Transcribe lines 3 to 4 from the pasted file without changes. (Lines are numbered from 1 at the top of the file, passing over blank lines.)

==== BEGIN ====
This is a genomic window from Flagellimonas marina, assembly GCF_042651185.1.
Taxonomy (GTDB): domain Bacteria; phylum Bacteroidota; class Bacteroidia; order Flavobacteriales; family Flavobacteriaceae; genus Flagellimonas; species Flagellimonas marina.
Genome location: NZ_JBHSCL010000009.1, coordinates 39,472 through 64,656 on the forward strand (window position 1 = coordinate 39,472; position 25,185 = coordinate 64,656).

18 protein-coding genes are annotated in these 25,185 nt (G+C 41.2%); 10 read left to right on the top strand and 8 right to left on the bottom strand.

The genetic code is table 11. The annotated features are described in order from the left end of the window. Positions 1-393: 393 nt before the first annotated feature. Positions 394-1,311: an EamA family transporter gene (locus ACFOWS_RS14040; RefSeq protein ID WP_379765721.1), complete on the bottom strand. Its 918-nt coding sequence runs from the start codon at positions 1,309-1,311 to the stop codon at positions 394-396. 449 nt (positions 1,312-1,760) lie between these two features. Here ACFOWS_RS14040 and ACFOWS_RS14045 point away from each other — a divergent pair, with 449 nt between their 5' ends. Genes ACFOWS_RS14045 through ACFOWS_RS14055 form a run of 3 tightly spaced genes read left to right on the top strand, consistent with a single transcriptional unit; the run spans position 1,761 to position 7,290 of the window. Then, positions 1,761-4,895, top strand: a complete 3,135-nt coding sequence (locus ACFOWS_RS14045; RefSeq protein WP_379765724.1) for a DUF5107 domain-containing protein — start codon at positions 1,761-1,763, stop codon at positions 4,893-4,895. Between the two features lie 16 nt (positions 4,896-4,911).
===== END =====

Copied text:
Genome location: NZ_JBHSCL010000009.1, coordinates 39,472 through 64,656 on the forward strand (window position 1 = coordinate 39,472; position 25,185 = coordinate 64,656).

18 protein-coding genes are annotated in these 25,185 nt (G+C 41.2%); 10 read left to right on the top strand and 8 right to left on the bottom strand.